No, relationships with shell banks are not explicitly prohibited. However, guidelines issued by the FSA require that financial institutions ascertain that prospective foreign financial institutions are not shell
Upon initiating non face-to-face transactions such as internet or telephone banking, financial institutions are required to verify a customer’s address by sending registered mail or conducting a site visit.
Yes, an administrative penalty may be received from the respective authorities.
under the Personal Information Protection Law (2003), personal information is defined as information of a living individual, such as the name, the date of birth, and/or any other descriptions by which a specific individual can be identified (including information that can be easily collated with other information so that a specific individual can be identified);
yes. The FSA Guideline defines ‘sensitive information’, and requires financial institutions not to obtain such information. See “Guidelines for Personal Information Protection in the Financial Field”
The definition of sensitive information includes both criminal records and medical data. As noted at A29, financial institutions are restricted in obtaining such information from customers.
customer’s address by sending registered mail or conducting a site visit
Japanese citizens are not required to have identification documents with them within the territory of Japan.
It is advisable to avoid using electronic signatures for documents related to real property transfers and wills.
Yes, Japanese law allows electronic signatures for most types of agreements.
Summary of law
In Japan, a signature cannot be denied enforceability simply because it is in electronic form. It is considered a two-tier jurisdiction because it gives digital signatures the same status as handwritten signatures but also recognizes simple electronic signatures as legal and enforceable. Countries that follow this model give companies the opportunity to select different forms of signatures and customize their business processes based on the form that is most convenient and appropriate for each use case.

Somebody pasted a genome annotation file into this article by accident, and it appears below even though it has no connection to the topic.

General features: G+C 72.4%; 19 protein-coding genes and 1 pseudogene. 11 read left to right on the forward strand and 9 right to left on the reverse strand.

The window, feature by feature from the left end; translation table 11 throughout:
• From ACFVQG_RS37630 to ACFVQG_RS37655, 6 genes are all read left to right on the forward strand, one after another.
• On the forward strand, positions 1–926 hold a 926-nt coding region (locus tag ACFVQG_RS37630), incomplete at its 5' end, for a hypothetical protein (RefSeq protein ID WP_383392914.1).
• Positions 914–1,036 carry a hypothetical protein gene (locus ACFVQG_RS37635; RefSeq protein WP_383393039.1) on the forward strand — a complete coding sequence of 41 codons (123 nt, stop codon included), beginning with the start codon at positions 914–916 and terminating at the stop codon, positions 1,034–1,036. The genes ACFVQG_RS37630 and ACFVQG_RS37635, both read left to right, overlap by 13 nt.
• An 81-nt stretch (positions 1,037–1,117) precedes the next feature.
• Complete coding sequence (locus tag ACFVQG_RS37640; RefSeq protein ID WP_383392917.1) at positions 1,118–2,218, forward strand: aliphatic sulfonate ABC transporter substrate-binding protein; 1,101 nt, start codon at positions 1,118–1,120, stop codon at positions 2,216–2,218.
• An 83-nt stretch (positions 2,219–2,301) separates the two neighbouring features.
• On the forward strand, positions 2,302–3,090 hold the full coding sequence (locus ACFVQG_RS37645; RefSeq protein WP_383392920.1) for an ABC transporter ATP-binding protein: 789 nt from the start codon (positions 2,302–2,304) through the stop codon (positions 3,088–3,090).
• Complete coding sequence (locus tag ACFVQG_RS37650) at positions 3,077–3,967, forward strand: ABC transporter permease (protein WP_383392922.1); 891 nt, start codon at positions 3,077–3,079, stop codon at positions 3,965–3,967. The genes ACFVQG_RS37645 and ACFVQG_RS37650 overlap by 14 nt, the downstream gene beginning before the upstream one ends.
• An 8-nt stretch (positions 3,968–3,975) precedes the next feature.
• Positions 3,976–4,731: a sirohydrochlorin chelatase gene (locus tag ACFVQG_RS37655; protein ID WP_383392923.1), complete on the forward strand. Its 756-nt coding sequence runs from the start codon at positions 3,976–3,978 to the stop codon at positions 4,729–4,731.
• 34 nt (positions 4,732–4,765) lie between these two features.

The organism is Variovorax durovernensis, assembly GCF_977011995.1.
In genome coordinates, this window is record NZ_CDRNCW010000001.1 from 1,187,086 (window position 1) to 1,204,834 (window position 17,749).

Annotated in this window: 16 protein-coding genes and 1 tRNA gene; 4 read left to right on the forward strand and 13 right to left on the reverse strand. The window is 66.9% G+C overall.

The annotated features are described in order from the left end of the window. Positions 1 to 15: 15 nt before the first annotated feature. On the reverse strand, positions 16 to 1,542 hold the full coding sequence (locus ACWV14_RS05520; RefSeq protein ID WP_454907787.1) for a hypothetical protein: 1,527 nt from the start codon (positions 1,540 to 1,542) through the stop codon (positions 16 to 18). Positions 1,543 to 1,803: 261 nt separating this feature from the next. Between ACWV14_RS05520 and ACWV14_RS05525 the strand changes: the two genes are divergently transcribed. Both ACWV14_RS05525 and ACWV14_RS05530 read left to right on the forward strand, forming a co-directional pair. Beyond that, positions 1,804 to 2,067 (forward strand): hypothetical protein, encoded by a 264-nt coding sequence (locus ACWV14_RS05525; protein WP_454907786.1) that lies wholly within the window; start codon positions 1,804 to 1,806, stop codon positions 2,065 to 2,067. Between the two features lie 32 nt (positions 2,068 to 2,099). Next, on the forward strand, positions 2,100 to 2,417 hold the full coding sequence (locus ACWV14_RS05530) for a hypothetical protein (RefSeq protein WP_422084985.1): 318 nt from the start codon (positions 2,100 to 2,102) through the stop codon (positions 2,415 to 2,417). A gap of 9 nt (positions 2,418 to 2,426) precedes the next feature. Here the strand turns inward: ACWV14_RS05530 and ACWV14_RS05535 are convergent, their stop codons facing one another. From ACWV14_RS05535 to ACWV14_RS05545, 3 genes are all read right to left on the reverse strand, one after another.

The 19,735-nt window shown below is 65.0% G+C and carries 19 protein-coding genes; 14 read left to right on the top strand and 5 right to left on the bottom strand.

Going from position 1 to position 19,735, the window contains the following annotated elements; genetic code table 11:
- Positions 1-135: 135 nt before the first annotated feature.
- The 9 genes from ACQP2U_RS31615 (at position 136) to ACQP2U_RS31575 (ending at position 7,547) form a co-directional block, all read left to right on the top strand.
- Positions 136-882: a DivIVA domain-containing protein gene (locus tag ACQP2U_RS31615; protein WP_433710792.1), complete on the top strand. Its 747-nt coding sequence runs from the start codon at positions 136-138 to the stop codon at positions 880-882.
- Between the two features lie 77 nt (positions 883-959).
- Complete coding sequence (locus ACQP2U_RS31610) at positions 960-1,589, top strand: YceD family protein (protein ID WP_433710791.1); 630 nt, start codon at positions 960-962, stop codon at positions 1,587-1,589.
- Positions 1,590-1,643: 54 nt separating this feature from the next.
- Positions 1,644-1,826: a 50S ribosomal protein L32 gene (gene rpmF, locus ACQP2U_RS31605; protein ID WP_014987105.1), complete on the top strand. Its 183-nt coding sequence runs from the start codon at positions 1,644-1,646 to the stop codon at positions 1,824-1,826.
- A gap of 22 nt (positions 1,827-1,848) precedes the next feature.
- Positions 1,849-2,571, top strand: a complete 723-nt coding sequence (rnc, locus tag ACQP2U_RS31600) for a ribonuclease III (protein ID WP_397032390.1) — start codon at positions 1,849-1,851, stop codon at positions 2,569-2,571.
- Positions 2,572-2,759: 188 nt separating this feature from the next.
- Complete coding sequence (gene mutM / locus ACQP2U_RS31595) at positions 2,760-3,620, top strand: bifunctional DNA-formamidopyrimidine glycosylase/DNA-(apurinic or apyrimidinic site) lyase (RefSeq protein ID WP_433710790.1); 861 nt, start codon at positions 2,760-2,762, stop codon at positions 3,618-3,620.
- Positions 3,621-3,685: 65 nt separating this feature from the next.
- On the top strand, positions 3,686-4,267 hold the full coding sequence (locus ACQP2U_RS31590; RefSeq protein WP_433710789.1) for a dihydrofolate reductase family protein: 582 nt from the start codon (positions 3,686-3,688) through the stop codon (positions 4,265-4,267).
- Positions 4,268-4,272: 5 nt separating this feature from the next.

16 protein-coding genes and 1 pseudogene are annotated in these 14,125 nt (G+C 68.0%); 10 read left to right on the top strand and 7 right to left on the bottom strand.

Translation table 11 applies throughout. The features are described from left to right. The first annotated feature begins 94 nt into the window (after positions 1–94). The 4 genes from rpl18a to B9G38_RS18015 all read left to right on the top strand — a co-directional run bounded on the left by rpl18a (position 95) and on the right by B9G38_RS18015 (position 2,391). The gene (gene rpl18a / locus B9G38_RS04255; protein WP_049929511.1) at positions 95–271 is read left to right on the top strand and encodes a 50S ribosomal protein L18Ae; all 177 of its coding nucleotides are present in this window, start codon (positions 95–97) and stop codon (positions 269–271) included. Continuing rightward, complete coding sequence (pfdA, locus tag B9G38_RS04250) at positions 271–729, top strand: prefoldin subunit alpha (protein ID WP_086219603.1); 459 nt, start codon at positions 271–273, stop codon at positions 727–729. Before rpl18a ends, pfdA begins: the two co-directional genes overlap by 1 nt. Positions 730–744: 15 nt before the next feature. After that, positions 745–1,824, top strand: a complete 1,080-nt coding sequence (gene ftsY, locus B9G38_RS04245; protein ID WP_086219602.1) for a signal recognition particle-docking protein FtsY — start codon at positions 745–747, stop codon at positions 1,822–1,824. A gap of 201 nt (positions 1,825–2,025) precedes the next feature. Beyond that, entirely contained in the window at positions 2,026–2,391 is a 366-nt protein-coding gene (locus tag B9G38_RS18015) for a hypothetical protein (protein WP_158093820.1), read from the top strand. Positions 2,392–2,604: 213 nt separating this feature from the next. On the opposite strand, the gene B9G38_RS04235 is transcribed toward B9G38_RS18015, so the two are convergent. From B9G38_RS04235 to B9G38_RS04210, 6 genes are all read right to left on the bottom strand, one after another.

While the use of a red seal stamp is common for signatures, electronic signatures are supported by the Law Concerning Electronic Signatures and Certification Services. Also, Japanese evidence rules generally permit the parties to an agreement to agree on the form of acceptance of that agreement.
The amendments in 2011 expanded the types of information requested as part of the KYC process. Where previously, under the Act on Prevention of Transfer of Criminal Proceeds, the customer identification information for verification was as follows. Natural person: Name, address, date of birth. Legal person: Name, location of the head or main office.
Despite the fact that the AML regime in Japan is not risk based, some aspects of this approach are incorporated into the guidelines issued by the FSA. Banks are expected to establish and maintain an
internal control environment to detect, monitor, and analyse suspicious customers, considering various factors such as customer attributes, transaction types and customer business profiles. In addition, the Japanese Bankers Association issued the “Guidance Note on the Risk based Approach” in Nov 2007 for combating money laundering and terrorist financing. The Guidance Note is available for member banks and advises on the implementation of the risk based approach.
Upon receiving copies of identification documents, financial institutions are required to use registered mail (which cannot be forwarded) to complete the customer identification process. The customer
identification process is considered complete unless the registered mail is returned to the financial institution as being undelivered.